1. Inhalt
  2. Navigation
  3. Weitere Inhalte
  4. Metanavigation
  5. Suche
  6. Choose from 30 Languages

Art

Helping artists in the middle of conflict

Mapendo Sumuni, a young art lover, is helping artists in the eastern Democratic Republic of Congo gain visibility and sell their works. She dreams of selling local art to an international market one day.

Mapendo Sumuni has had a love for art since her childhood. Just a month ago, she opened her art gallery in Goma, the capital of North Kivu province in the Democratic Republic of Congo (DRC). The shop is full of wooden carvings, paintings, jewelry, shoes and even bags made from local fabrics.

As a teenager, Mapendo Sumuni had already organized events to help artists gain visibility and sell their work. Now at the age of 30, even her full-time job with an international NGO does not prevent her from pursuing her passion for art. That passion is what drove her to establish Kivu Nuru, which means "lights from Kivu."

"There are a lot of artists who are doing what they don't like because they don't find a way how they can live," Mapendo Sumuni says. "You can find an artist who is a security guard and who draws so well, but he doesn't know how he can sell it." The more an artist sells, the more time he has to create beautiful works every day, she adds.

Pursuing a dream

In the pursuit of her vision, Mapendo Sumuni meets artists from different fields every week to assess their creative works. Some of the artists Mapendo Sumuni is helping have formed a committee to select the best works for their clients.

But their work has always been challenging. For two decades now, the Congolese army has been conducting operations against armed groups responsible for serious human rights violations in the region. Fighting in the eastern DRC has seen scores of people killed, thousands of families displaced, children coerced into taking up arms, and thousands of women raped.

Pressing on despite challenges

Portrait of Mapendo Sumuni. Photo: Gaius Kowene

The more an artist sells, the more time he has to create beautiful works, says Mapendo Sumani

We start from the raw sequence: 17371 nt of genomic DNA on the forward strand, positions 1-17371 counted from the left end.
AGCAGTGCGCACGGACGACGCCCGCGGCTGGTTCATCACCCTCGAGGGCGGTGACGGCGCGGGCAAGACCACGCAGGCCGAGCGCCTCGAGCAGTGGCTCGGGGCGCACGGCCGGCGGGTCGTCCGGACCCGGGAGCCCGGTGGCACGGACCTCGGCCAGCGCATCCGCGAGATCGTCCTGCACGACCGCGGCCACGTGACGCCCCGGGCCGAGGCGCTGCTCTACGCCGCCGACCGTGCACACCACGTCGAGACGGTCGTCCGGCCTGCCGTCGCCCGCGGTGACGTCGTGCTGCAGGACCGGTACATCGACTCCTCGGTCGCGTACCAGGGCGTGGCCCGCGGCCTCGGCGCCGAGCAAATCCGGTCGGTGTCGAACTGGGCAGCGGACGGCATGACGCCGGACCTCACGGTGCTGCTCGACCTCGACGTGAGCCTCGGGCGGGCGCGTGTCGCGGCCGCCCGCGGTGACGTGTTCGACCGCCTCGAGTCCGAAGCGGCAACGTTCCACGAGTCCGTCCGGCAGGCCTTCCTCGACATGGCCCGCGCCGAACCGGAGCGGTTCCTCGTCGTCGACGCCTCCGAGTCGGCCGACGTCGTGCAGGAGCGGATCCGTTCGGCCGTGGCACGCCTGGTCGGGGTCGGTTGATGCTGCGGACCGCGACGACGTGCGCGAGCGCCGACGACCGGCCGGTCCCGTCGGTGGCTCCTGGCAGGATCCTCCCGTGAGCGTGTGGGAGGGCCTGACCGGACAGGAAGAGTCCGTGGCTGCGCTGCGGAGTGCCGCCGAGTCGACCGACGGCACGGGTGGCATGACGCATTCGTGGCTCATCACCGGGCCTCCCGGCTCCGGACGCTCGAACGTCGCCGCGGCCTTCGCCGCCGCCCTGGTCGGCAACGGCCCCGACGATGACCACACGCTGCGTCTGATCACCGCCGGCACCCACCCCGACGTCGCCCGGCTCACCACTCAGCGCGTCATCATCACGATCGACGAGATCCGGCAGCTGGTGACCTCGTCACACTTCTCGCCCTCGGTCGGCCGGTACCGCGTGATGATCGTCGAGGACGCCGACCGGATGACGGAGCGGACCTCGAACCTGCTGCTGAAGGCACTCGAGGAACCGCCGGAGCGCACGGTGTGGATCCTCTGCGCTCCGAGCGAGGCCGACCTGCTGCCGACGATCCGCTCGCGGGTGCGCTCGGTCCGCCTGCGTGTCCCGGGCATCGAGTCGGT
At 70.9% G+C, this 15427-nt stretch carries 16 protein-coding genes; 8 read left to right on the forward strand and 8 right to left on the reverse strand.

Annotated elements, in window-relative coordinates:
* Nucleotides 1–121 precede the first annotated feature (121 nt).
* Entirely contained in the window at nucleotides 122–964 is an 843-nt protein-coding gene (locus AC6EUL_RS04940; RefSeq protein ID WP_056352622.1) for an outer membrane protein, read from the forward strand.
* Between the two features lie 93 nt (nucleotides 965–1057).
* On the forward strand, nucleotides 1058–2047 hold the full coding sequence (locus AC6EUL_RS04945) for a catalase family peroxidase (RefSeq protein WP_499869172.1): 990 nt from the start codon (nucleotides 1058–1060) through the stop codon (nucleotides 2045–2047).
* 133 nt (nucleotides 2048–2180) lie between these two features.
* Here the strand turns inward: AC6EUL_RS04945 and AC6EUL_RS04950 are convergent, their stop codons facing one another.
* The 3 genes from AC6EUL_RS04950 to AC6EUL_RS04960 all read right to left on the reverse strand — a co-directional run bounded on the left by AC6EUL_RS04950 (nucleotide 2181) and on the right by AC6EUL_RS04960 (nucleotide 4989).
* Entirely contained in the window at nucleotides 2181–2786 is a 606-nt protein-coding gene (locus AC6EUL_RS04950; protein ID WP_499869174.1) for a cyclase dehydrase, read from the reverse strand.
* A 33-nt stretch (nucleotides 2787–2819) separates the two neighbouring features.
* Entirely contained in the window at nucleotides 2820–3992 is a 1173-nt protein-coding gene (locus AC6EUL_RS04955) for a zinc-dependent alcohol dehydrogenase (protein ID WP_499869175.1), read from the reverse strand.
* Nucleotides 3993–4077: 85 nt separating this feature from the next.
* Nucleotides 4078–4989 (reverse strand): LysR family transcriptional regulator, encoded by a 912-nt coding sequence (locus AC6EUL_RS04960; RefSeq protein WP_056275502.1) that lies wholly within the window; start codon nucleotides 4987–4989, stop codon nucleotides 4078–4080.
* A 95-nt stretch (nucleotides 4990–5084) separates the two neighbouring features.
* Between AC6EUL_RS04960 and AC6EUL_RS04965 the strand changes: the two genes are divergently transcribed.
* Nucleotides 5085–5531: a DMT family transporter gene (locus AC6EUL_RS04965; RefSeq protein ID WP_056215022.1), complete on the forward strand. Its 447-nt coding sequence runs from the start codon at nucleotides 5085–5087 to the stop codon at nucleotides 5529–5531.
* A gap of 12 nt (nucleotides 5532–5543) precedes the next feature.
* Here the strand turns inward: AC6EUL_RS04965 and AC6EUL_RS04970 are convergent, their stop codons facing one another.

When asked if she is not worried that instability in the region may destroy all of her efforts, Mapendo Sumuni becomes somewhat uneasy. "We cannot take this as a reason to not continue to live, to produce or to create," she says. "If we are not doing it now, when are we going to do it - in 10 years or 20 years?"

Two customers, who have been browsing around for gifts, like what they see. "It's very nice!" one of them comments. "Especially, I like these very Congolese puppets, and I think [the shop] presents a very good picture of what Goma is to the world."

The other customer joins in and encourages the owner to keep up the good work. "To the owner I say: keep going, keep continuing with this - and to the world: come to Goma and experience the creative side of Goma."

It is praise like this from artists, clients and friends that pushes Mapendo to continue to strive for more. She wants to help change the world's perception of the eastern DRC and sell to a global market.

"The future I'm seeing is like we are going to produce more," she says. She expects a lot more creativity. "People in the world will see us as a new generation of artists who want to go further - not as rapists." So why not bring things up to an international level, she asks.

Currently, Mapendo and her art gallery, Kivu Nuru, are building a network with other artists of the Great Lakes region.

DW recommends